- Long-term capital gains rates only apply to assets held for more than a year. This capital gains tax rate could be 0%, 15%, or 20%, depending on the income and filing status. That being said, long-term tax rates are generally lower than short-term ones.
How Do I Sell Land Without Paying Taxes?
You have a few options to prevent paying capital gains taxes when selling your piece of land. Some of them let you keep all the money, while others lower your taxes or are advantageous to your estate.
Try Deferred Land Sale
With the deferred land sale method, you can move the sale date into the future and place the income in a different year when your taxable income is lower. This is typically done if you’re selling land near the end of your fiscal year. Although most taxpayers base their tax calculations on the calendar year, some assets held under corporations or other similar business entities have a fiscal year that ends on a different day.
Sell the Land in Installments
Similar to deferred sales, installment sales allow you to have transactions spread out over several years. In essence, the buyer purchases parts of the property over several years, one at a time. Depending on the taxable income each year, this can let the seller pay less tax or even avoid paying any at all.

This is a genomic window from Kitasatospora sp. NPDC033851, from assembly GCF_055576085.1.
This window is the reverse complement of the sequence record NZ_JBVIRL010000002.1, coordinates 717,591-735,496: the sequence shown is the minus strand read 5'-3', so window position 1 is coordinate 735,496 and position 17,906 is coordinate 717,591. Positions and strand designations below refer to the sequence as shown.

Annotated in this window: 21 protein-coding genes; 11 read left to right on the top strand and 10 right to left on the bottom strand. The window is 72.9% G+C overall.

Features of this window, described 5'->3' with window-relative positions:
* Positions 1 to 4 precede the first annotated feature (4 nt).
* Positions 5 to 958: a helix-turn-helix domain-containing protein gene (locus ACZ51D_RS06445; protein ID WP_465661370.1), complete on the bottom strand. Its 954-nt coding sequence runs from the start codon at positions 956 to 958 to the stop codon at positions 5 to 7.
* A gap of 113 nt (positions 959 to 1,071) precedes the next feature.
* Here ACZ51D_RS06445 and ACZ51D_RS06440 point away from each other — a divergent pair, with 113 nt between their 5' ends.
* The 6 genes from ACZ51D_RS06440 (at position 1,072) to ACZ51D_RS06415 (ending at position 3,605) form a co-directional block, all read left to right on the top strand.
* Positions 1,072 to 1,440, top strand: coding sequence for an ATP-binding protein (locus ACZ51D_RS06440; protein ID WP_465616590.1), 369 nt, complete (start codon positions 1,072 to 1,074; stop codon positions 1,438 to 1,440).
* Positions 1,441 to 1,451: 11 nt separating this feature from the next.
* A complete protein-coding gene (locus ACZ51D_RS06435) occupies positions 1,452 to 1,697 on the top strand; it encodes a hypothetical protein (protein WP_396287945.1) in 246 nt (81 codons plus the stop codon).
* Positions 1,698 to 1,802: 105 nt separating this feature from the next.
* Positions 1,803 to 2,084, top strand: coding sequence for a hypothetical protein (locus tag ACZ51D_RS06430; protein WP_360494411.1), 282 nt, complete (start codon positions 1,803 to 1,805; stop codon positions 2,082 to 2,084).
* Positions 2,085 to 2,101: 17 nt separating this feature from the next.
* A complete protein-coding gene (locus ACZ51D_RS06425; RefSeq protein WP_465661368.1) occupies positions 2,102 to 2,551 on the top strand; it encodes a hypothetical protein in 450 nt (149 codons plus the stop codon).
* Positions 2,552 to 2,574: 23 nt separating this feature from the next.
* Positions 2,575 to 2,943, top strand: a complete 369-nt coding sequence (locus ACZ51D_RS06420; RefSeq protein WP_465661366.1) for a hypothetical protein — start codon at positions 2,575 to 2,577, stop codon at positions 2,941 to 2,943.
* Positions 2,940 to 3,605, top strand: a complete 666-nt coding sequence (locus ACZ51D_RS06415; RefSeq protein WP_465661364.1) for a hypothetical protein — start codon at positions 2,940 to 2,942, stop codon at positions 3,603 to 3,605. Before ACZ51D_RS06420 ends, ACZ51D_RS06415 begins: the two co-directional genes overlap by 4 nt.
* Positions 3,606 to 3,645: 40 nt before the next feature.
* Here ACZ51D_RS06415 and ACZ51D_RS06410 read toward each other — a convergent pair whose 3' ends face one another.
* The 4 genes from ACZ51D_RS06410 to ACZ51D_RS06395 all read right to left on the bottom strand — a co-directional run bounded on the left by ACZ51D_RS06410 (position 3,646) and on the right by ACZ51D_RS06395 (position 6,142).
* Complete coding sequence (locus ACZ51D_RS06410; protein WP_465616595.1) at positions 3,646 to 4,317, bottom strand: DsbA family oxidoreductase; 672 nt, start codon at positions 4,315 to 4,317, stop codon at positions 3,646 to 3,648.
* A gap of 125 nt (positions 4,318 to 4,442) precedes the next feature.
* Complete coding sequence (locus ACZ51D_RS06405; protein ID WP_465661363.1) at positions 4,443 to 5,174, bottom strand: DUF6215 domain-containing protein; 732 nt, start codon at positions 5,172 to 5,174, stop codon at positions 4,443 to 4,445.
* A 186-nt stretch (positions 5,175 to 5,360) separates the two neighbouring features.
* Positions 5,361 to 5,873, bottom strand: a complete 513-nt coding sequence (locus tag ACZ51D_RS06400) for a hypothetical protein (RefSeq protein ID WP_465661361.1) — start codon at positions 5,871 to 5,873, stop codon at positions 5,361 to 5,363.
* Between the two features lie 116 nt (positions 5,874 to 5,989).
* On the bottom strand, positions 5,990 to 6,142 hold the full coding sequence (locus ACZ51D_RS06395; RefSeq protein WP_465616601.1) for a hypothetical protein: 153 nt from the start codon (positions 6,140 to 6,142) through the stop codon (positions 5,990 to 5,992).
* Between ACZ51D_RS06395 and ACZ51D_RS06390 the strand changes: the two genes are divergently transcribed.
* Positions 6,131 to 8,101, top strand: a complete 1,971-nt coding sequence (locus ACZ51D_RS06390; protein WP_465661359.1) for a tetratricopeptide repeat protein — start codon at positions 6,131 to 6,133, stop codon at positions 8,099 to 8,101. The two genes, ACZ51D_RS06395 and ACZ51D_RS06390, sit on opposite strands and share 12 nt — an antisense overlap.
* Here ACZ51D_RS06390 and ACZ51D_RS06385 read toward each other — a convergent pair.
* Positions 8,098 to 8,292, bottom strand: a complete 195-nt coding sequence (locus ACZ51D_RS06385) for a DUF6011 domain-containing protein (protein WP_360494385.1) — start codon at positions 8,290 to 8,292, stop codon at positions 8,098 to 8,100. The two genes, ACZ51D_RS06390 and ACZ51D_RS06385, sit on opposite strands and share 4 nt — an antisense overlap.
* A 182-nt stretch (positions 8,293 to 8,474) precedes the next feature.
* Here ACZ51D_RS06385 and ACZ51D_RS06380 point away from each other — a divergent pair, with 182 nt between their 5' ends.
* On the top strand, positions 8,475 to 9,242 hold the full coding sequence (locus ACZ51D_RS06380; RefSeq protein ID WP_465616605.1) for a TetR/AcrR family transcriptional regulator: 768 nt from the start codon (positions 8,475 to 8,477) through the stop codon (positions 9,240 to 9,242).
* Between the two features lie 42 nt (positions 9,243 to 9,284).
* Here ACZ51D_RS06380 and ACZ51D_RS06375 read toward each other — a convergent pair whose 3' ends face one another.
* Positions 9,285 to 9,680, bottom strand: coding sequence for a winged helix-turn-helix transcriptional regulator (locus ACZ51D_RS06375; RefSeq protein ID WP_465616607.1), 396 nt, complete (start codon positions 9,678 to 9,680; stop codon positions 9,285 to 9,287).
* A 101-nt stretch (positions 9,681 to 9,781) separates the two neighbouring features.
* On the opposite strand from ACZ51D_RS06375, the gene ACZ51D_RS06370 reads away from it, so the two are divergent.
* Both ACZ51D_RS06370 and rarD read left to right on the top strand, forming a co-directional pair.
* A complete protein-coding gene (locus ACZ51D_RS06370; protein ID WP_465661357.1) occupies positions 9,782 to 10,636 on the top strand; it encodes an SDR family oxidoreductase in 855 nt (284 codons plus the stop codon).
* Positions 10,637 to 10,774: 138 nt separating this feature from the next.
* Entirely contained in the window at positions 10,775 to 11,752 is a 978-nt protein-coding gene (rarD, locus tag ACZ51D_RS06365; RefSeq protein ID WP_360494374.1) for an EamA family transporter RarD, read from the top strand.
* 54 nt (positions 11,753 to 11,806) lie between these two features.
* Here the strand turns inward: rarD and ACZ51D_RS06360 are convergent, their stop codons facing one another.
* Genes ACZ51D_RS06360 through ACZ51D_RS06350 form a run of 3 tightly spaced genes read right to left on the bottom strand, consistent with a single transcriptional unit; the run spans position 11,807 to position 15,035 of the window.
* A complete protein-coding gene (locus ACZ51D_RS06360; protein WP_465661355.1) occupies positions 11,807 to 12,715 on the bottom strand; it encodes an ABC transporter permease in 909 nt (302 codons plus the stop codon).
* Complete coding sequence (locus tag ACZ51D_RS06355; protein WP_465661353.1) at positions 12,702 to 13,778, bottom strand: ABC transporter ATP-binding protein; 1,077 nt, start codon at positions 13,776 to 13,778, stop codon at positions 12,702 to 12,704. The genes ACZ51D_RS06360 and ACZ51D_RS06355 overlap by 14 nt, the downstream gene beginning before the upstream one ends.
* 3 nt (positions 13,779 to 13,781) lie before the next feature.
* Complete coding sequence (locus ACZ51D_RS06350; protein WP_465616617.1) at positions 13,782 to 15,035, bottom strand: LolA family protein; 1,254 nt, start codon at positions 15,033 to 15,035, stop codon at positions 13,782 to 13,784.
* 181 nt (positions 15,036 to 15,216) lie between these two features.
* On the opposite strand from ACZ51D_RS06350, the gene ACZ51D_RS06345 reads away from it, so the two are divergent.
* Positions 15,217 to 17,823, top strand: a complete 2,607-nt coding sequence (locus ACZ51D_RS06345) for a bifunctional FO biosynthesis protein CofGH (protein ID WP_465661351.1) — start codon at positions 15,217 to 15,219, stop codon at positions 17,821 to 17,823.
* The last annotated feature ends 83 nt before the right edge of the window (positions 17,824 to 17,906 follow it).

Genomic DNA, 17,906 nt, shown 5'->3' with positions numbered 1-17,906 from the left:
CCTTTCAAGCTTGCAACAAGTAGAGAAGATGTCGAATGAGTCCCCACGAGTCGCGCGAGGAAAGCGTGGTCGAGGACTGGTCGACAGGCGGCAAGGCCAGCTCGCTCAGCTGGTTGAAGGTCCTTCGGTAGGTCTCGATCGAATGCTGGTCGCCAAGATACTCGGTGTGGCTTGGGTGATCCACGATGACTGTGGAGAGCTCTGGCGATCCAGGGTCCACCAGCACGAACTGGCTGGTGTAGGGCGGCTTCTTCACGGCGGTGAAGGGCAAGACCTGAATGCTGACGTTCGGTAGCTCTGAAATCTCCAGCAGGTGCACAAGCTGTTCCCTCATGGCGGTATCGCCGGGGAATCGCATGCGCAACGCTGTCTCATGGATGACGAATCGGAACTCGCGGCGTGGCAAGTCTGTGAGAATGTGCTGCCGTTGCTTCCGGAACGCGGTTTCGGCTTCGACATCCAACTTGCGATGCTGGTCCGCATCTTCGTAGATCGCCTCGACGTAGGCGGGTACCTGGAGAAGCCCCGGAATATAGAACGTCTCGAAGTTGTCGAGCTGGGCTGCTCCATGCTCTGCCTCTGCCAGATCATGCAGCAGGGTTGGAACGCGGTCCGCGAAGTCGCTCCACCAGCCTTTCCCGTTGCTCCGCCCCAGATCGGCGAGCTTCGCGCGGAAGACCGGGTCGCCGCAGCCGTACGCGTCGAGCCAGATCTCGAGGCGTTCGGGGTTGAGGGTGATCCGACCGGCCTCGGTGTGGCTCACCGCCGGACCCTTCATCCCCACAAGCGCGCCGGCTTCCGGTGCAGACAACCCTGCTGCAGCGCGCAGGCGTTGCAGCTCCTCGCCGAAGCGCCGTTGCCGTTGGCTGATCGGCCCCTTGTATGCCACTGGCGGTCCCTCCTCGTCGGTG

Leverage the 1031 Exchange
The investor can reinvest the funds into a like-kind asset through a 1031 Exchange without paying taxes on the gain. In this process, a third-party middleman manages both the purchase of the replacement property and the receipt of the sale’s revenues. You must choose a replacement property within 45 days and finish its acquisition within 180 days. If these dates are missed, the entire sum is regarded as taxable.
There’s also a possibility for a reverse exchange too. You may purchase the replacement property first and still be eligible for a 1031 Exchange. The same 45-day and 180-day time windows apply in this situation. To be eligible, you must transfer the new property to an exchange accommodation titleholder. Then choose a property to exchange within 45 days. Last thing is to finalize the exchange within 180 days of purchasing the replacement property.